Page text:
Setting up a Jetson TK1 board requires installing special driver software and is time consuming and easy to go wrong. How do you do a complete backup (a.k.a. cloning), and how do you restore if anything goes wrong? Can you you reset everything and start from the beginning?
While there are useful information and commands in this wiki page, and detail instructions about flashing in this blog post, as a beginner in Linux/embedded system I still have doubts and feel like any mistake would cause the board to stop working. This article documents my lessons learnt while attempting to flash/clone/restore a Jetson TK1 board and eventually got them to work successfully.
How to back up
Host machine requirement
- You need a "host machine" - this is the machine the will receive a complete clone of your existing Jetson TK1 board.
- The host machine should run Ubuntu 14.04. Other variety/versions could work but may have issues.
- 32-bit vs 64-bit - According to the wiki page, the host machine needs to be a x86_64 Linux machine. However I found that using a 32-bit machine worked just fine. I used a Lenovo ThinkPad T500 running Ubuntu 14.04 as the host machine.
1. Preparing the host machine
The host machine needs special software from Nvidia to perform backup. In the host machine, download Tegra 4 Linux release 21.8:
- Go to Jetson Download Center - https://developer.nvidia.com/embedded/downloads
- Search for Jetson TK1 Driver Package. The latest version should be 21.8.
- Download "L4T 21.8 TK1 Driver Package" which should be
- If you also need flashing - Click on "More Information" and from there download "Sample Root File system" which should be
Assuming the two
tbz2 files were downloaded to
~/Downloads, do the following
mkdir ~/tk1_flash mv ~/Downloads/Tegra124_Linux_R21.8.0_armhf.tbz2 ~/tk1_flash/ mv ~/Downloads/Tegra_Linux_Sample-Root-Filesystem_R21.8.0_armhf.tbz2 ~/tk1_flash/ # Unpack the driver package. cd ~/tk1_flash/ sudo tar xpf Tegra124_Linux_R21.8.0_armhf.tbz2 # Unpack sample root file system. cd Linux_for_Tegra/rootfs/ sudo tar xpf ../../Tegra_Linux_Sample-Root-Filesystem_R21.8.0_armhf.tbz2 # Generate image for flashing. cd .. sudo ./apply_binaries.sh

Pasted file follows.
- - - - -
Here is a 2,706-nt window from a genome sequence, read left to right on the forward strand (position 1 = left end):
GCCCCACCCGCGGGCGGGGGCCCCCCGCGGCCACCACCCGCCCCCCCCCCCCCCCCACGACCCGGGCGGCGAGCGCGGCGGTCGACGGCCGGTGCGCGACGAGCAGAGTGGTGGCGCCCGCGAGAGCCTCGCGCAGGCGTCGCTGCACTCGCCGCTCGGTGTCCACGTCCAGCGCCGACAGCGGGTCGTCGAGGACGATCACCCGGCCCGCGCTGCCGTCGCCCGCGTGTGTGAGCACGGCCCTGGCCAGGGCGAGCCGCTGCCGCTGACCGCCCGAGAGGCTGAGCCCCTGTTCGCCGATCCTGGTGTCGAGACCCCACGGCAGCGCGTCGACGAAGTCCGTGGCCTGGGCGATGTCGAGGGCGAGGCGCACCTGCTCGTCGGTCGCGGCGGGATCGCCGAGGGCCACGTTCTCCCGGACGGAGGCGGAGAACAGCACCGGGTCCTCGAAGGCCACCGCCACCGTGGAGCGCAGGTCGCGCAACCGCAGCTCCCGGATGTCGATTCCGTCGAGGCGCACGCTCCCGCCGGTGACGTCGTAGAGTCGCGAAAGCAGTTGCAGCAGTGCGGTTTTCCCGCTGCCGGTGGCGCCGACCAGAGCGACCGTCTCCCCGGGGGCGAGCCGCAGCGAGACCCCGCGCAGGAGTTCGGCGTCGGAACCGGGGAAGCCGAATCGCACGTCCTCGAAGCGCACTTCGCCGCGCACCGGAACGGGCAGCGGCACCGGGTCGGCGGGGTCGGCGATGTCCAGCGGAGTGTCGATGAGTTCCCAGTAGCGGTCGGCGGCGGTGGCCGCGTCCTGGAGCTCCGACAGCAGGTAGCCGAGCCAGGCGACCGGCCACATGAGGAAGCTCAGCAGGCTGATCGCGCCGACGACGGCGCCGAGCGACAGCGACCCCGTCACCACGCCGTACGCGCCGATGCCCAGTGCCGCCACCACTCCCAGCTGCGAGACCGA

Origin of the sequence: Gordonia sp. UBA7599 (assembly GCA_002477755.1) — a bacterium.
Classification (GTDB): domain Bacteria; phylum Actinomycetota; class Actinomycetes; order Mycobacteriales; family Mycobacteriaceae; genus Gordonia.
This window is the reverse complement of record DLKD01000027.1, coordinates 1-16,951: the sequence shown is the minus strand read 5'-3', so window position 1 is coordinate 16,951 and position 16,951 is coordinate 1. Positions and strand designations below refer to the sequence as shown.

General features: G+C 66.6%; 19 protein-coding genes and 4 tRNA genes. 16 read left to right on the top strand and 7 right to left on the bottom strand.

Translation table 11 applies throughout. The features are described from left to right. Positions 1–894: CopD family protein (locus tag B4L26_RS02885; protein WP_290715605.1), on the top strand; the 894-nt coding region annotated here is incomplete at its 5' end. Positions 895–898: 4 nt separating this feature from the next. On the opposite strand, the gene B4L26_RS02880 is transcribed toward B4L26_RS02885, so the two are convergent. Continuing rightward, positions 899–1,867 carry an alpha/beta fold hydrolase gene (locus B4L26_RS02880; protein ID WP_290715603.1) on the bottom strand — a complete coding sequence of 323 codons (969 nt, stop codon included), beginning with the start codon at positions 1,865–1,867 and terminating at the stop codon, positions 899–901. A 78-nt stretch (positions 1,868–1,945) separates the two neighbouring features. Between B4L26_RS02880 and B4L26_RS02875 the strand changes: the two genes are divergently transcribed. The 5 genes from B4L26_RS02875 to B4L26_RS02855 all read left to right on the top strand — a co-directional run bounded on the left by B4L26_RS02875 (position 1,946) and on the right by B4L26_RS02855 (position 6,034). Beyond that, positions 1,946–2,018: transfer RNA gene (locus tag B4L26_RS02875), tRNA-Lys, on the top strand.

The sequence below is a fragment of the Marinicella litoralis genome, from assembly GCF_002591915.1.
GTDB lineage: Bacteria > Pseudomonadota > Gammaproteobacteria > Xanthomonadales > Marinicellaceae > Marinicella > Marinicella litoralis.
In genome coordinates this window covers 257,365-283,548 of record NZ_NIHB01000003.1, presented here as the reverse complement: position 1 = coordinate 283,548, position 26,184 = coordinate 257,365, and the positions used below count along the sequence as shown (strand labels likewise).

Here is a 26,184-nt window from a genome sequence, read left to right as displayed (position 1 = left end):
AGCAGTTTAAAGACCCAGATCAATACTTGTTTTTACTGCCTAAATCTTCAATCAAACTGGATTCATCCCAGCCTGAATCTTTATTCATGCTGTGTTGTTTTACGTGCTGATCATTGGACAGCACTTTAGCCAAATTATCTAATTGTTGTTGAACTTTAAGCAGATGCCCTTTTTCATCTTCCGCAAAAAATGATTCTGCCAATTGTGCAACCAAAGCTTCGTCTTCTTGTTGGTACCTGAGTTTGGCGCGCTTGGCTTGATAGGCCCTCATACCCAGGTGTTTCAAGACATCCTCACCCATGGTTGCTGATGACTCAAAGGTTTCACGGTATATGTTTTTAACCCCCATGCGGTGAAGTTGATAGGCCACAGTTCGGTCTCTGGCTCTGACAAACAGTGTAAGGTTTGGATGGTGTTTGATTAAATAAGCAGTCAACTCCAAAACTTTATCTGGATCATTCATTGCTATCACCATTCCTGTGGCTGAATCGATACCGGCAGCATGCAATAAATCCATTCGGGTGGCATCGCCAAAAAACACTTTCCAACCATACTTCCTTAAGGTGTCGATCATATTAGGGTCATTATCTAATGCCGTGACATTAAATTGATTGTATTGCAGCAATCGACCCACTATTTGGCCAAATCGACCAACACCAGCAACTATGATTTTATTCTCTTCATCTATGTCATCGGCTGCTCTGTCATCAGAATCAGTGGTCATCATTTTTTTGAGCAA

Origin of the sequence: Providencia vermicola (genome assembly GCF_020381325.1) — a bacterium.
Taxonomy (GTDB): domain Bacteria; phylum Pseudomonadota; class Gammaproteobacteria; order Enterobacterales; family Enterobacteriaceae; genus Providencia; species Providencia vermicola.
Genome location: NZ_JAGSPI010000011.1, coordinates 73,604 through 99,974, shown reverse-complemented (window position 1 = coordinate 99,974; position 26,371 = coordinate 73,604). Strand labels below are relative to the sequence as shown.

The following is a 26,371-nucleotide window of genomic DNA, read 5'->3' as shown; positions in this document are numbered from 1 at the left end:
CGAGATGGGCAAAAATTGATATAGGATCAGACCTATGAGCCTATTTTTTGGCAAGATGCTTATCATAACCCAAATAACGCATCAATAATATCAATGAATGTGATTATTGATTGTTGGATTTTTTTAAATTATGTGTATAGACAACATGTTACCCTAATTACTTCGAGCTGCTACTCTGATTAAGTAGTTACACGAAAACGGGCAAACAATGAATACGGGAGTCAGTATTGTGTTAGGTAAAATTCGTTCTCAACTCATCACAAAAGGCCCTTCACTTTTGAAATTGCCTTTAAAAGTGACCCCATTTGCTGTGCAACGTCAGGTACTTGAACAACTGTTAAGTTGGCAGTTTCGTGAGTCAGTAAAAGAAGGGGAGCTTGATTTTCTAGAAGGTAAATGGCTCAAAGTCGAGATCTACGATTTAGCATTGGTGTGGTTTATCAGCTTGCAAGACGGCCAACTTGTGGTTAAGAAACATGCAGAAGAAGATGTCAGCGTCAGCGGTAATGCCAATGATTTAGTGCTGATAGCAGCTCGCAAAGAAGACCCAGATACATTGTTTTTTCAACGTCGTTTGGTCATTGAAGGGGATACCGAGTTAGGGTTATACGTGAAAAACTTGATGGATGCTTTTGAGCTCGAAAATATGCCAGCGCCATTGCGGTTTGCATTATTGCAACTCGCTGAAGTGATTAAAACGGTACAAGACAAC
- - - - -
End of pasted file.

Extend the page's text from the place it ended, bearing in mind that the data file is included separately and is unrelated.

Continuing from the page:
Last two steps of unpacking sample root file system and generating image are only required if you also need to flash the Jetson TK1 board.
2. Connecting host machine
Connect the host machine to the Jetson TK1 board using USB Micro-B cable.
What exactly is a USB Micro-B cable? It is the ones that do not just charge a phone, but also allow data transfer between a phone and a laptop. There is probably one in the box when you get an Android phone. They are thicker than the ones that can only do charging. The USB micro-b cables that I found also have a letter “B” marked at the end of the cable, in the micro-b end.
3. Performing the backup
- Set Jetson TK1 to recovery mode by: 1. Power on, 2. Press and hold the RECOVERY button for 2 seconds and then press the RESET button once while recovery is still on hold.
- In the host machine run
lsusb -d 0955:7140to verify that Jetson TK1 is connected.
- In the host machine run the following:
cd ~/tk1_flash/Linux_for_Tegra/bootloader sudo ./nvflash --rawdeviceread 0 3849216 all.img --bl ardbeg/fastboot.bin --go
It takes about 45 minutes. The file system and data on the board is now cloned to
all.img and can be used for restoration in future.
Every time Jetson TK1 enters recovery mode, it only allows one command to be executed. For example, if it enters recovery mode and you ran a command to read the partition table, you will have to set recovery mode again before you run a backup command. Otherwise, the backup command would just hang, without any feedback about what went wrong. My first attempt of backup hung for hours and I had no idea why.
How to restore
Assuming you have created a
all.img using the steps above, restoring is pretty simple, just change from
cd ~/tk1_flash/Linux_for_Tegra/bootloader sudo ./nvflash --rawdevicewrite 0 3849216 all.img --bl ardbeg/fastboot.bin --go
How to flash
Assuming you have prepared the host machine as mentioned above, simply run the following to flash the board,
cd ~/tk1_flash/Linux_for_Tegra sudo ./flash.sh jetson-tk1 mmcblk0p1
Now that it has been "factory reset" you can start experimenting again!
Jetson TK1 board
When I first got the Jetson TK1 board, I only knew it as a mini-computer that can run on batteries and is well-suited to build a robot. Here are some more interesting facts about it.
- Jetson TK1 board uses Tegra K1 chip, which is one of many in the Tegra series of SoC.
- Tegra is a series of system-on-chip (SoC) developed by Nvidia for mobile devices such as smart phones and tablets. SoC is a fully contained unit with CPU, GPU and memory. Fun facts: The first-generation Microsoft Surface uses Tegra 3 as its processor. Nintendo Switch uses Tegra X1.
- Jetson TK1 Development Kit reached "end-of-life" in 2018. It only means that Nvidia no longer produces/sells new board to distributors, but ones already sold would still work fine. In fact, as of Jun 2020, autonomous.ai is still selling a research/hobbyist robot that runs on Jetson TK1.
- Official Jetson TK1 User Guide - https://developer.download.nvidia.com/embedded/jetson/TK1/docs/2_GetStart/Jeston_TK1_User_Guide.pdf
- Embedded Linux wiki page - https://elinux.org/Jetson/Cloning
- Blog post about flashing Jetson TK1 - https://medium.com/@twailurus/flashing-jetson-tk1-748113b61ad5
- A question I posted to NVIDIA developer forum about flashing - https://forums.developer.nvidia.com/t/unable-to-boot-after-upgrading-to-ubuntu-16-04-on-jetson-tk1/115603/5